WEXFORD-based estate agent Colum Murphy does not envy the Revenue Commissioners their job. Putting a value on each and every home in the country for the purposes of assessing the new property tax is a task that involves the juggling of a bewildering number of variables. Daunting is the only word.
A peek into the shop window at his Kehoe & Associates base demonstrates that houses do not come in handy, pre-packaged form with an obvious worth in terms of a set number of euro per standard unit of area. The firm has scores of offerings on their books at the moment, ranging from a two-bedroomed terraced retreat in Castlebridge on the market at €48,000 to a 'charming period residence' at upmarket Summerhill in Wexford which is yours for a mere €900,000.
But there are plenty more two-bedroomed houses at wildly differing prices at locations that include William Street in Wexford (asking price €54,000), and a superb two-bedroomed ground floor apartment in Rosslare (€90,000). Or how about parting with €93,000 for a duplex at Spawell Road, described in flowery auctioneer's language as 'one of Wexford town's most sought after residential addresses'.
That is more than twice the amount sought for the humbler dwelling in Castlebridge. Using the number of bedrooms as a rule of thumb will clearly have its limitations.
Meanwhile, the splendid house at the other end of the scale sitting on its acre of garden in Summerhill is a real one off, divided into several parts. It will present a real poser for the Commissioners assessors with its warren of rooms and various apartments.
Back in the 17th century, the British government began trying to collect money by taxing windows. The result of this much-hated imposition was that many householders elected to live in near darkness rather than stump up. The history of revenue raising is that each new scheme produces anomalies, evasions and unrest. The latest wheeze of the current cash strapped Coalition unlikely to be any different.
Colum Murphy and fellow members of his profession are happy to put asking prices on houses for sale, confident that they will be not too far from the mark. Yet that is very different from putting a legally binding valuation on a property - a process which in fairness should presumably be done with a degree of precision.
'I think it is preposterous for them even to attempt this,' says Colum Murphy. 'I don't see how that is possible. Property comes in so many shapes and forms.'
On the face of it, there should be no problem valuing the apparently identical units in a housing estate but Colum points out that every neighbourhood alters as it matures. A resident who has invested in triple glazing, a small extension, up to date central heating and a valuable fitted kitchen owns a completely different property to the family next door who are content to leave their place as they bought it.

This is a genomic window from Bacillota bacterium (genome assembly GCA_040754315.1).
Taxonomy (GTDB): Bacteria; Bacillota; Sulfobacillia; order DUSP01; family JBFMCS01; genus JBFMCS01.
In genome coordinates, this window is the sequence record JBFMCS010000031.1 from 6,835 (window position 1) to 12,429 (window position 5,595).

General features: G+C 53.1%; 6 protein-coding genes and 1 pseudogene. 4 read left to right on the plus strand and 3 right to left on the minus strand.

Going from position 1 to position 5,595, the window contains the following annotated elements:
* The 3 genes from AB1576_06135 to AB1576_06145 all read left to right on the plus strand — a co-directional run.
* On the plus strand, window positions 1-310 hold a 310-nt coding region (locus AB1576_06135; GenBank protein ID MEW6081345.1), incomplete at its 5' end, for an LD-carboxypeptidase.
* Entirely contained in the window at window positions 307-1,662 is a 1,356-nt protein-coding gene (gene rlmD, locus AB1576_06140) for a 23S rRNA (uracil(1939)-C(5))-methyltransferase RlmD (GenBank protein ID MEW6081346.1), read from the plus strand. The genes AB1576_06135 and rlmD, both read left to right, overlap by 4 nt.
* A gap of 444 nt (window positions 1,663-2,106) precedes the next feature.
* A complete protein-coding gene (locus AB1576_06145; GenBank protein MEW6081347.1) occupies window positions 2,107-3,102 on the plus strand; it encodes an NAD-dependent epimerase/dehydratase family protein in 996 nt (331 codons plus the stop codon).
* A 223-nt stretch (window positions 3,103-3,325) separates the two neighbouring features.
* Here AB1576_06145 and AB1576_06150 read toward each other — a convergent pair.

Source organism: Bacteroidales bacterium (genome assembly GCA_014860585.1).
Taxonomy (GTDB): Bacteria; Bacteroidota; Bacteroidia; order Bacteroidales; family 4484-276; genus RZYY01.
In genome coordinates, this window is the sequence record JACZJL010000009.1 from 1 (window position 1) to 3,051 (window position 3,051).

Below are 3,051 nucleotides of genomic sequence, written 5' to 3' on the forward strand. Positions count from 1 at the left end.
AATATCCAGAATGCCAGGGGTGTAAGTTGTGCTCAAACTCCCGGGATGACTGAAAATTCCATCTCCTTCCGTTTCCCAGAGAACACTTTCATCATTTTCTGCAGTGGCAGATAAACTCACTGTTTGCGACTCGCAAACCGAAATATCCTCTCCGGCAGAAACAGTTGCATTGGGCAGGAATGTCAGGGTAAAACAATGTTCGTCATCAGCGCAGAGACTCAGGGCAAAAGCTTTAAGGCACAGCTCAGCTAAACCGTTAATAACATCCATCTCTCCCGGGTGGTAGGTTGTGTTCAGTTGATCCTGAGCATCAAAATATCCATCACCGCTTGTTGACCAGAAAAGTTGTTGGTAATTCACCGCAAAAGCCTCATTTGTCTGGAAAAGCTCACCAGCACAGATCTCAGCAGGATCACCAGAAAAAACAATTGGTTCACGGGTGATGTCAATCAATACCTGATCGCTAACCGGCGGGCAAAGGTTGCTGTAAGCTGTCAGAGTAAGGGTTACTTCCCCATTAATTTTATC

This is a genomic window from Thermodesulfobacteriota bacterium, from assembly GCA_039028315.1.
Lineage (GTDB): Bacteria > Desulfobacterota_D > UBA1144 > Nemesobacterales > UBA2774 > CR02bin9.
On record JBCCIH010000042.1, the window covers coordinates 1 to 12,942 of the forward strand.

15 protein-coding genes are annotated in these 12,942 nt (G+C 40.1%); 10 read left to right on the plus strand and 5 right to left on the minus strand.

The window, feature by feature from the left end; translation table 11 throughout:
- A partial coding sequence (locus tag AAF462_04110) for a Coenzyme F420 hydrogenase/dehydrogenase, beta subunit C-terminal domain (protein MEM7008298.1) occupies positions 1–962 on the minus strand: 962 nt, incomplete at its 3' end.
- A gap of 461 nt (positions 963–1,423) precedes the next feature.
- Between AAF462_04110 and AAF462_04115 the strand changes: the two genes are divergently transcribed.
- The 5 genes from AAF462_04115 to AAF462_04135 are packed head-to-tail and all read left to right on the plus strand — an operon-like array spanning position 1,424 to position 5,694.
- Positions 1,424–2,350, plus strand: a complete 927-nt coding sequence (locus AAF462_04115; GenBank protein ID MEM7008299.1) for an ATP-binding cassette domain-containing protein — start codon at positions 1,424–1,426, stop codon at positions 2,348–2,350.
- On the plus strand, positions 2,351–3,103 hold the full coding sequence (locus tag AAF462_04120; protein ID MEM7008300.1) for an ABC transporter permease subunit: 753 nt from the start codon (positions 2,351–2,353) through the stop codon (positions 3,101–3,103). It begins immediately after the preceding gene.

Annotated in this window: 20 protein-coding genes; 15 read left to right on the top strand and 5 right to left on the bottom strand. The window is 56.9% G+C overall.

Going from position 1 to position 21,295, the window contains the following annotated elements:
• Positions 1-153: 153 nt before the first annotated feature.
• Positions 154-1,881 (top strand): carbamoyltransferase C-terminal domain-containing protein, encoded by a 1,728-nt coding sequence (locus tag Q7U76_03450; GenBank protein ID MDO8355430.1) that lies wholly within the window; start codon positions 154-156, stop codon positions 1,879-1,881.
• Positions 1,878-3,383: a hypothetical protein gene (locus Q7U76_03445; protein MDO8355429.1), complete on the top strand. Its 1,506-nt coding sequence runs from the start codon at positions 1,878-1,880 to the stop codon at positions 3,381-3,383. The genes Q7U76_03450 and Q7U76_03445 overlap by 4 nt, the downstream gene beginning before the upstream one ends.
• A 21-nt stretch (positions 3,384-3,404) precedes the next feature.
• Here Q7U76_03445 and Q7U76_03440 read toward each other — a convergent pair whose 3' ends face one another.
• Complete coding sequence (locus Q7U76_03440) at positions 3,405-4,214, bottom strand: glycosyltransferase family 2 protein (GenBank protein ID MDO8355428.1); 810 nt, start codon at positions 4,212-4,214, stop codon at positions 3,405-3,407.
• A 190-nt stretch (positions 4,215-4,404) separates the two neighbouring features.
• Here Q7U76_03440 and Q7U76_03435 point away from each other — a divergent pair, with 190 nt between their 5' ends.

Away from the standardised accommodation of suburbia, the task of running the rule over every property with any degree of accuracy must be even more daunting. What is the correct tag to place on a Victorian farmhouse which will probably never be sold without the farm land? Or on the living quarters over a town centre shop? Or on a modest cottage with a corrugated iron roof ? And do the Revenue Commissioners have a grasp of the factors that really affect price?
Colum Murphy lets slip one trick of his trade, as an example of how one house can have extra charms in the eye of the potential buyer: 'A view of water is a huge selling point - river, sea or lake.'
He says frankly that he cannot imagine how the job of checking to see if each and every home in the land has a lovely landscape or a scrapyard next door can be carried out from behind a desk in Dublin. On the other hand, carrying out fieldwork to research hundreds of thousands of properties is clearly impractical. A valuation minefield beckons and some handy criteria may have to be deployed.
'Square footage would probably be the brilliant but Revenue don't have that information,' muses the man from Kehoe & Associates. ' They won't get all the valuations right.'
At least the officials will have the benefit of the information on the Property Price Register which has been logging prices over the past three years. However, data on transactions concluded more than three years ago is very time consuming to dig up.
Even a seasoned auctioneer will admit that there are some properties which defy mere logic, whether adjudicated by floor space, neighbourhood, the number of bedrooms, the number of bathrooms or even the number of windows. Colum recalls that he and his colleagues were completely stumped a few years ago when asked to dispose of a castle in Cahore near Gorey. The only solution was to put it out to public auction and see what the market decided.
Our tax authorities will have no such luxury to assist them.